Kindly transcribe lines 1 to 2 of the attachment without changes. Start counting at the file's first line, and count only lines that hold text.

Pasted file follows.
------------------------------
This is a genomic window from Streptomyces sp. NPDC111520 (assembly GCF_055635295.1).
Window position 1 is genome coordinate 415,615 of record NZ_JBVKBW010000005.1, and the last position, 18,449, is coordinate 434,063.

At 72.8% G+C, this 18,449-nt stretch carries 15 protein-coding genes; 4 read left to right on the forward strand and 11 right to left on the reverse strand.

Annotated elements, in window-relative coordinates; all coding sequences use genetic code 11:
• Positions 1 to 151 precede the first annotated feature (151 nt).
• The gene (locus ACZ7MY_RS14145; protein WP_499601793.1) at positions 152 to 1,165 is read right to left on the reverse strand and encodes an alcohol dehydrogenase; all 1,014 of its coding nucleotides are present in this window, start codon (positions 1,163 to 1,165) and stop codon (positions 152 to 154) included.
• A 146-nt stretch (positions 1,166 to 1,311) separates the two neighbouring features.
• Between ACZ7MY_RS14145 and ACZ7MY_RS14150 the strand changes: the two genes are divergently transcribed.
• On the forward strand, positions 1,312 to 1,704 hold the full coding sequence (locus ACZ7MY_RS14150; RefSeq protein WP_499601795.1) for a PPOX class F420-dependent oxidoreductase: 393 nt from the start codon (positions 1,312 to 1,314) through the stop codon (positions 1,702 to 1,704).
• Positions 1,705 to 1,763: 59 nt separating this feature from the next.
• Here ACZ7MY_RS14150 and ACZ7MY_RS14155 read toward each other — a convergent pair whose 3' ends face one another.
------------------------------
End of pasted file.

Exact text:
This is a genomic window from Streptomyces sp. NPDC111520 (assembly GCF_055635295.1).
Window position 1 is genome coordinate 415,615 of record NZ_JBVKBW010000005.1, and the last position, 18,449, is coordinate 434,063.